[dns-operations] Should medium-sized companies run their own recursive resolver?
vjs at rhyolite.com
Wed Oct 16 22:39:37 UTC 2013
> From: Jared Mauch <jared at puck.nether.net>
> Understanding how this works is not networking or DNS 101. Limiting
> the scope with TTL isn't that easy.
> Can you point someone at docs for how to do that in a point and click fashion?
Can you address the issues instead of dragging in irrelevancies?
The operating system on that hypothetical, as yet non-existent "DNS
appliance" that could use the TTL to keep it from being an open resolver
might need a new setsockopt or socket ioctl to set a per socket TTL.
You have my opinion as someone who has done such things professionally
that in at least the BSD stack, such a change, if necessary, would be
trivial. I strongly suspect that would also be trivial in the Linux
code. That assumes that your DNS server code does not use other,
existing but less application-programmer friendly mechanisms.
GUI pointing and clicking to maintain a suitable stanza into a DNS
server text configuration file would be almost as trivial.
} From: Jared Mauch <jared at puck.nether.net>
} Comcast doesn't give me broken name servers to use, there is no cognitive dissonance here :-)
That statement asserts facts not in evidence.
} You are a DNS expert. Most end users when DNS fails think everything has failed, including the network.
} I type URLs into my browser. Do you know how many people type google into the google search box? Or the yahoo box?
Yes, and as I wrote, it is unrealistic, unnecessary, and wrong to
expect users such as the IT professionals in that 2-person department
to determine whether an ISP DNS servers is broken. It should be
realistic and should be required that one of them to be able to determine
whether BIND or NSD on a whitebox is working. The intentional breakage
of ISP DNS servers is too subtle. It's not merely NXDOMAIN rewriting
but other craziness like AAAA filtering for IPv4 clients. (Again, in
the context of consumer households, that crazy breakage might be good
and even necessary.)
} You seem disconnected from the average user and average user tech support.
Why do you always descend to ad hominem? I have some experience with
"average user tech support," thank you very much. Your mail was to
me delayed while I wrestled with CenturyLink's Asian (he refused to
be more specific, but I heard Hindi when he got confused with his mute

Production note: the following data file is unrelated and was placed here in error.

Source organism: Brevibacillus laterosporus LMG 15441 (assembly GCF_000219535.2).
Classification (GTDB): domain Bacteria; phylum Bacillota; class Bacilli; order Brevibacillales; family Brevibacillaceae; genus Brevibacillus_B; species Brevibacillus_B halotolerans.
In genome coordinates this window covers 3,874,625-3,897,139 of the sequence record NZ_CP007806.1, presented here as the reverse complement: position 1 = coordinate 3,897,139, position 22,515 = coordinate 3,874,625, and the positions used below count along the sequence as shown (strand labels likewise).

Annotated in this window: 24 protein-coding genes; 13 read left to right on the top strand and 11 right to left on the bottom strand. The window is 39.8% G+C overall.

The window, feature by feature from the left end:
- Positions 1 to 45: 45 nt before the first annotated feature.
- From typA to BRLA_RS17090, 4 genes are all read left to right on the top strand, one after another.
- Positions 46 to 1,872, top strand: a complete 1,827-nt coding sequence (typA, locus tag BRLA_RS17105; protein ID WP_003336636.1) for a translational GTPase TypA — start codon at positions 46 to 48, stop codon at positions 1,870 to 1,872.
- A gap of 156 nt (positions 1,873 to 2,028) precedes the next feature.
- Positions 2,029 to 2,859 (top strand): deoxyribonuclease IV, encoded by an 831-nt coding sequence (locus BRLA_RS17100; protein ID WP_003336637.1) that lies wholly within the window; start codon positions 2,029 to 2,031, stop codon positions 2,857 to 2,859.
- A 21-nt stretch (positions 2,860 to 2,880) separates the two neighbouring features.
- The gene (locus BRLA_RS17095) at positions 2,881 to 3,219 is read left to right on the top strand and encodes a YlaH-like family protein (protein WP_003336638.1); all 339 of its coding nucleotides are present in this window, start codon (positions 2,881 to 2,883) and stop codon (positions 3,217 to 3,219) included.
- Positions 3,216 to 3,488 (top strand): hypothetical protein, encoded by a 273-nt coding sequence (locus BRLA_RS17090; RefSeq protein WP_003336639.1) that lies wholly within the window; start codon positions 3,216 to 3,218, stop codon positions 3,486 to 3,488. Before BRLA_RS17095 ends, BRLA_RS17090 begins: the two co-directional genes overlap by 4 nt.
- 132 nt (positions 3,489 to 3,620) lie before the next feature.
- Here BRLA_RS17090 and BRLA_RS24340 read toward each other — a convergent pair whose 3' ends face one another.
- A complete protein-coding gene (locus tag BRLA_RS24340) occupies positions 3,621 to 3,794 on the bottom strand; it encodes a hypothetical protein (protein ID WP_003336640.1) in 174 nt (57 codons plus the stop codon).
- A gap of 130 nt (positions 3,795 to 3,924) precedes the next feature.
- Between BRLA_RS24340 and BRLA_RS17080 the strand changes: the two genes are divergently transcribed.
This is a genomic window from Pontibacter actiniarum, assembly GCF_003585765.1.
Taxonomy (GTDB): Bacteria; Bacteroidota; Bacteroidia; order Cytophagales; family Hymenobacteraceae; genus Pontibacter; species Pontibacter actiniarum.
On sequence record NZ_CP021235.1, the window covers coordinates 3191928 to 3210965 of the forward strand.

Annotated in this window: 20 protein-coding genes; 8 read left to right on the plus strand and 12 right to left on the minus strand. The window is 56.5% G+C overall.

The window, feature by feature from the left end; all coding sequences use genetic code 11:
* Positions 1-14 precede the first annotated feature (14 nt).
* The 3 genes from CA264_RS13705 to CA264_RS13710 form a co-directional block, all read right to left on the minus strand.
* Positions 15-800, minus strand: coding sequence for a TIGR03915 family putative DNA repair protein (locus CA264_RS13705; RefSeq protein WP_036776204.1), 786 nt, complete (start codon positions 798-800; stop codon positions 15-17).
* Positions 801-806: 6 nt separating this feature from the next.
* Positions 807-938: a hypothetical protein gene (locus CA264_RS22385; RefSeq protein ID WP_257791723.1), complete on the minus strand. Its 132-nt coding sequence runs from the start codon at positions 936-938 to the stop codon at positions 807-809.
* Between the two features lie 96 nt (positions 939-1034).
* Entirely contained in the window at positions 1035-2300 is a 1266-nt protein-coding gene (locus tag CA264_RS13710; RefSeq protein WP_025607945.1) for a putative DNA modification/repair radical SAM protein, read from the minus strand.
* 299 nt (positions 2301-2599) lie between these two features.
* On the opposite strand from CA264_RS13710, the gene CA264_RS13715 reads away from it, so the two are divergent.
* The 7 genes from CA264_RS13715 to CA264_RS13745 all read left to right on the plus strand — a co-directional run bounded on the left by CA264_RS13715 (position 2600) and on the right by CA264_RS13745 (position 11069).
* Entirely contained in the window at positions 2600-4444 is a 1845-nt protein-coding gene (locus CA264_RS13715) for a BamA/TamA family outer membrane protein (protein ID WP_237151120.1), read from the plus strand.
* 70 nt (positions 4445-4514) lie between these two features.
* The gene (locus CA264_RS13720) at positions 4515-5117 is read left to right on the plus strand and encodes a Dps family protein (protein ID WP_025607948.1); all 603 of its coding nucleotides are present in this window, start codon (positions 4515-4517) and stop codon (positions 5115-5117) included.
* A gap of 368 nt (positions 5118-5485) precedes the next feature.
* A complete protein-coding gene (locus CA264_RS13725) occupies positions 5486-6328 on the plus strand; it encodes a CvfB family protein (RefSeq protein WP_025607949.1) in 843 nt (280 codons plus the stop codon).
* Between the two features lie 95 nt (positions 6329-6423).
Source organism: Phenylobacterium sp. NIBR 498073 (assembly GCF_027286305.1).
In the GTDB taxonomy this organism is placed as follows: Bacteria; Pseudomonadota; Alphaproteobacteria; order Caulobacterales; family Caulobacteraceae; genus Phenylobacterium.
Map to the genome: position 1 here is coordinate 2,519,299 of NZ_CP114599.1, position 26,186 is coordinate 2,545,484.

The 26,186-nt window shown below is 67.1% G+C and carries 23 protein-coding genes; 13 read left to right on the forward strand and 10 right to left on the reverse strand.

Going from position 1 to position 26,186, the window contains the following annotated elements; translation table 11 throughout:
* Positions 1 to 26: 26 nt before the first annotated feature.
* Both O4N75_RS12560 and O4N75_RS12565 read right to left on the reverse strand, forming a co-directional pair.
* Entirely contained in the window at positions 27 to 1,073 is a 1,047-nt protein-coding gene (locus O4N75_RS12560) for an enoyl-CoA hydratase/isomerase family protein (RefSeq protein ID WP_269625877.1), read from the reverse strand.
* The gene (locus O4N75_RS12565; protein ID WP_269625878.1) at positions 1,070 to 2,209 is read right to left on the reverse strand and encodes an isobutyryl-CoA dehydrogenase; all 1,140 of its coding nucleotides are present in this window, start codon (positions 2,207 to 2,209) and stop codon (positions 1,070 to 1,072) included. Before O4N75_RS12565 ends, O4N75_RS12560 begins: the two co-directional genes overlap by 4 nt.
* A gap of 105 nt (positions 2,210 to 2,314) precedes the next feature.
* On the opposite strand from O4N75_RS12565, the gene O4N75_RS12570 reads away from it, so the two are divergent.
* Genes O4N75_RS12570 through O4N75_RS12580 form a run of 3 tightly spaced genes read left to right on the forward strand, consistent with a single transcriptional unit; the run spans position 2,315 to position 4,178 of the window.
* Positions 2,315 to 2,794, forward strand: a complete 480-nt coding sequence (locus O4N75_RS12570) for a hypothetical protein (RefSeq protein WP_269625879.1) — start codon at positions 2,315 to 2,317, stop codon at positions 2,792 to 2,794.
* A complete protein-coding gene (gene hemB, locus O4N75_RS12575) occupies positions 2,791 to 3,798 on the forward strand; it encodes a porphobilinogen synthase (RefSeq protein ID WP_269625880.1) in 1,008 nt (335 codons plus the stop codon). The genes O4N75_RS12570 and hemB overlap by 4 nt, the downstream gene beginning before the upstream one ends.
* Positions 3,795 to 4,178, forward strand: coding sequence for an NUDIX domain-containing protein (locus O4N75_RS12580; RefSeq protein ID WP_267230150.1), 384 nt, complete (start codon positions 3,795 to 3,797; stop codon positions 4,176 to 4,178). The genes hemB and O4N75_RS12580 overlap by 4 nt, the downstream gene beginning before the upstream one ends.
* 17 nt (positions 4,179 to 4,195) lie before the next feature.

button and in the background when his squelch hiccuped) "average user
tech support" that wanted me to "reboot the modem" and tell him the
version of Windows on "the" computer. (After the third time I blew
up, he started listening and called someone who helped him, so that
we ended the call with my DSL carrier restored and the ticket closed.)
Why do you insist on talking about irrelevant scenarios involving end
users? Neither of the people in that 2 persion IT department would
admit being average end users. Of course they would not know as much
about DNS as they might, but they could understand that hypothetical
DNS appliance at least as well as their LDAP, AD, HTTP, and SQL servers.
More important, why do you ignore my point about required minimum
competence? Long ago, you could buy an airplane and go into business
with it without getting permission. Not so long ago, you could buy
or lease 5 acres and grow olives, melons, or corn with no worries about
licenses or going to jail if an animal happens to defecate upstream.
Neither is possible today. (In at least Calif you need state health
inspections and licenses to sell your own olive oil.) You don't need
a degree in aeronautical engineering to be a pilot or in communicable
diseases to farm, but you must demonstrate minimal competence. It
should also not be possible to get a job in the 2 person IT department
at issue without understanding enough about DNS to install and maintain
a white box run a simple BIND, NSD, or other recursive DNS server.
} Even small networks (I have a friend with a ~100 user wisp) shouldn't run their own caches. The economics of it don't support this.
"Economics" in this century have nothing to do with where and when
local DNS caches are good or bad, necessary or useless.
I am offended on behalf of those hypothetical IT professionals by your
persistent infantilizing them. Attitudes like yours in ISPs are why
there there is so little BCP38 compliance and so many open resolvers.
If ISPs would refuse to route packets to customers that can't comply
with BCP38 or that run unnecessary open resolvers or open resolvers
unprotected by rate limiting, then a lot of problems would go away.
Vernon Schryver vjs at rhyolite.com
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